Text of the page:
The US has an advantage in that we have actual retirement accounts available to people, but they are self-funded and self-managed for the most part; That means that a lot of Americans don't actually prepare for retirement because there are so many shiny gazingus pins to buy out there and Madison Avenue ad execs bombard us with commercials 24/7 telling us why we are losers whom nobody is going to sex up unless we buy them.

nereo

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Re: The Canadian retirement age is too low!
« Reply #29 on: March 17, 2019, 10:15:30 AM »
The main issue with pretty much any government-provided pension is that they are never really designed to be for retirement. They are meant to provide a little bit right before someone dies. People are living longer because we are now in the 21st century so we have medical technology that used to only be found in episodes of Star Trek. So in the past, people died at the age of 62, but now they live to be 85.

The US has an advantage in that we have actual retirement accounts available to people, but they are self-funded and self-managed for the most part; That means that a lot of Americans don't actually prepare for retirement because there are so many shiny gazingus pins to buy out there and Madison Avenue ad execs bombard us with commercials 24/7 telling us why we are losers whom nobody is going to sex up unless we buy them.

Curious what you think a good solution might be.  As you noted, in the US we have self-managed and tax-advantaged retirement funds, which were strongly supported by the GOP as a solution - the idea being that if people were given more control and incentives to save for their own retriement (vs the automatic contributions and 'poor' returns of SS) people's self interests would largely solve the problem.  Clearly that hasn't happened.

Also important to note:  In Canada they also similar options (eg RRSP & TFSA accounts) in addition to OAS (similar to our SS) - and they, too, have an enormous retirement shortfall.

I'm obviously skeptical of any plan to privatize SS, as people in general already fail to sign up for things like 401(k)s even when there's an employer match.  System's like Norway's government pension fund seem to be doing better, but they are more receptive to more taxes than we are here in NA.

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Re: The Canadian retirement age is too low!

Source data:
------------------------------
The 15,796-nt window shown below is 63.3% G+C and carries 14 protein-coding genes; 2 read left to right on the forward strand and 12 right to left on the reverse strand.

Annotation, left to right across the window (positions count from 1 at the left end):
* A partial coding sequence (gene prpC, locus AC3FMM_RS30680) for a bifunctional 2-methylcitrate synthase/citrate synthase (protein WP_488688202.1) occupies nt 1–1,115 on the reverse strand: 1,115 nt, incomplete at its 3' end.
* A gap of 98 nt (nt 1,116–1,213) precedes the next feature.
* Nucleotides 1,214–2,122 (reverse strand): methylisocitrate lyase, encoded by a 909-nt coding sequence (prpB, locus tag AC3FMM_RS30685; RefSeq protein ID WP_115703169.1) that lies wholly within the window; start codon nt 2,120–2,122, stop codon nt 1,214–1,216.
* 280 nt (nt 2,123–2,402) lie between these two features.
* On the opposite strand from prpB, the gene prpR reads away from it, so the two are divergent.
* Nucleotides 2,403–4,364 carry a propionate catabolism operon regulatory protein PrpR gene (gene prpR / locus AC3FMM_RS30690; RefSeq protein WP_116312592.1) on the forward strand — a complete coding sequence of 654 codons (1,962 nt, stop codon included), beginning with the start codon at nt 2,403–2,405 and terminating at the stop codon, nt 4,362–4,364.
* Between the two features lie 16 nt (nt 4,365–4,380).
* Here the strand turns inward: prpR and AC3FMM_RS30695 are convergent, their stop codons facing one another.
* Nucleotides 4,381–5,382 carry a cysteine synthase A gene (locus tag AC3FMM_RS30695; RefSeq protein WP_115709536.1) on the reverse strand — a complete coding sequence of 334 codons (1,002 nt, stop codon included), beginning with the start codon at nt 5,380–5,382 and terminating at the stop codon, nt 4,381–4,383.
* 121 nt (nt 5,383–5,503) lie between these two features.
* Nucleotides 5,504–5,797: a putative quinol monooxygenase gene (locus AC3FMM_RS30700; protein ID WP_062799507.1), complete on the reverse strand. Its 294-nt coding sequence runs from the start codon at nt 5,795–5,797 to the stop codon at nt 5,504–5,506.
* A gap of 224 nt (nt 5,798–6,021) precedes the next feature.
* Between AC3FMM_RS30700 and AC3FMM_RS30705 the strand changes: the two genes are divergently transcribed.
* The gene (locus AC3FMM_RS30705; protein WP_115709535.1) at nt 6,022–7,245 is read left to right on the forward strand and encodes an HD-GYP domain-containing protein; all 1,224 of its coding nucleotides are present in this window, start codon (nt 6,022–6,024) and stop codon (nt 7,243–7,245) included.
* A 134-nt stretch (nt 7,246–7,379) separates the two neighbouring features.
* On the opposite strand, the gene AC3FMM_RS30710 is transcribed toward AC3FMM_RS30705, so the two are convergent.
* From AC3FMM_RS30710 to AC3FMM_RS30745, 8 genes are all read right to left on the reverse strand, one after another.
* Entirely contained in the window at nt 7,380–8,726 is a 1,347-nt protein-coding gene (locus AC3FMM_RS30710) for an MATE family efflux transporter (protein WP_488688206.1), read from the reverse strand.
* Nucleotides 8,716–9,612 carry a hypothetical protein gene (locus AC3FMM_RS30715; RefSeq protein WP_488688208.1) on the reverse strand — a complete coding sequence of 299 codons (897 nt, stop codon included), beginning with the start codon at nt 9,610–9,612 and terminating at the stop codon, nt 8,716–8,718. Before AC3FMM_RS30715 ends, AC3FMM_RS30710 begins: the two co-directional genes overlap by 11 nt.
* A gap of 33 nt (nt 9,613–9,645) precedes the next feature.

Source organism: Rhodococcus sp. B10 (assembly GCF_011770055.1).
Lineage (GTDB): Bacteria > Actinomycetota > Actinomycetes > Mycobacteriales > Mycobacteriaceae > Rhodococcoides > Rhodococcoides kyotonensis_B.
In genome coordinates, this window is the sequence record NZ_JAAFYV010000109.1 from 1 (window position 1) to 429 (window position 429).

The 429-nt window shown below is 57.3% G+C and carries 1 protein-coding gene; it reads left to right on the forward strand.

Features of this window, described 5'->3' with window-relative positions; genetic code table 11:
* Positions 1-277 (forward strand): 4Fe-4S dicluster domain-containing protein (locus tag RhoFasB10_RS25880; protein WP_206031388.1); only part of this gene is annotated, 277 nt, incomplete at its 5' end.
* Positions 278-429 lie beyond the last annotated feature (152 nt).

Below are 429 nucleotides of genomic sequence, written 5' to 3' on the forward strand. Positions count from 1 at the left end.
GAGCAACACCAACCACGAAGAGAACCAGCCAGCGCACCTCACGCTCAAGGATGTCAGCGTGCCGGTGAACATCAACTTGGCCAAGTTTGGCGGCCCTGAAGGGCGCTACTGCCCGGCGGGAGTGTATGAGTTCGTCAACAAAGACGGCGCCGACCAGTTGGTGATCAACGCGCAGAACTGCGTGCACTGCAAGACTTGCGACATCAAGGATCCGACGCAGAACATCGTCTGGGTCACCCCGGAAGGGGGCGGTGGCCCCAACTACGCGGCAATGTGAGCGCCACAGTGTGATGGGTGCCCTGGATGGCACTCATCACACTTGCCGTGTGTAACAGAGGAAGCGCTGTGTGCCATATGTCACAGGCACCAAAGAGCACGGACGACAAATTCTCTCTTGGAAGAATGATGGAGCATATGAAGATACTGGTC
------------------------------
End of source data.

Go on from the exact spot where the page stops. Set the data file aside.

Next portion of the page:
« Reply #30 on: March 19, 2019, 12:22:13 PM »
The main issue with pretty much any government-provided pension is that they are never really designed to be for retirement. They are meant to provide a little bit right before someone dies. People are living longer because we are now in the 21st century so we have medical technology that used to only be found in episodes of Star Trek. So in the past, people died at the age of 62, but now they live to be 85.

The US has an advantage in that we have actual retirement accounts available to people, but they are self-funded and self-managed for the most part; That means that a lot of Americans don't actually prepare for retirement because there are so many shiny gazingus pins to buy out there and Madison Avenue ad execs bombard us with commercials 24/7 telling us why we are losers whom nobody is going to sex up unless we buy them.

Curious what you think a good solution might be.  As you noted, in the US we have self-managed and tax-advantaged retirement funds, which were strongly supported by the GOP as a solution - the idea being that if people were given more control and incentives to save for their own retriement (vs the automatic contributions and 'poor' returns of SS) people's self interests would largely solve the problem.  Clearly that hasn't happened.

Also important to note:  In Canada they also similar options (eg RRSP & TFSA accounts) in addition to OAS (similar to our SS) - and they, too, have an enormous retirement shortfall.

I'm obviously skeptical of any plan to privatize SS, as people in general already fail to sign up for things like 401(k)s even when there's an employer match.  System's like Norway's government pension fund seem to be doing better, but they are more receptive to more taxes than we are here in NA.

With the exception of the bottom 10% or so of earners, I have zero sympathy for anyone that chooses not to fund their retirement accounts, and I find it crazy that people are forced to pay into a system that provides returns that are slightly better than inflation. However, as the 2004 election showed, nothing is going to change in that sector. It's a shame, since nearly half of my total tax expense goes to fund something that provides me with a benefit so small and uncertain that I don't even include it in my retirement planning. That money could be used to expand Medicare or reduce the rate of growth of our national debt instead.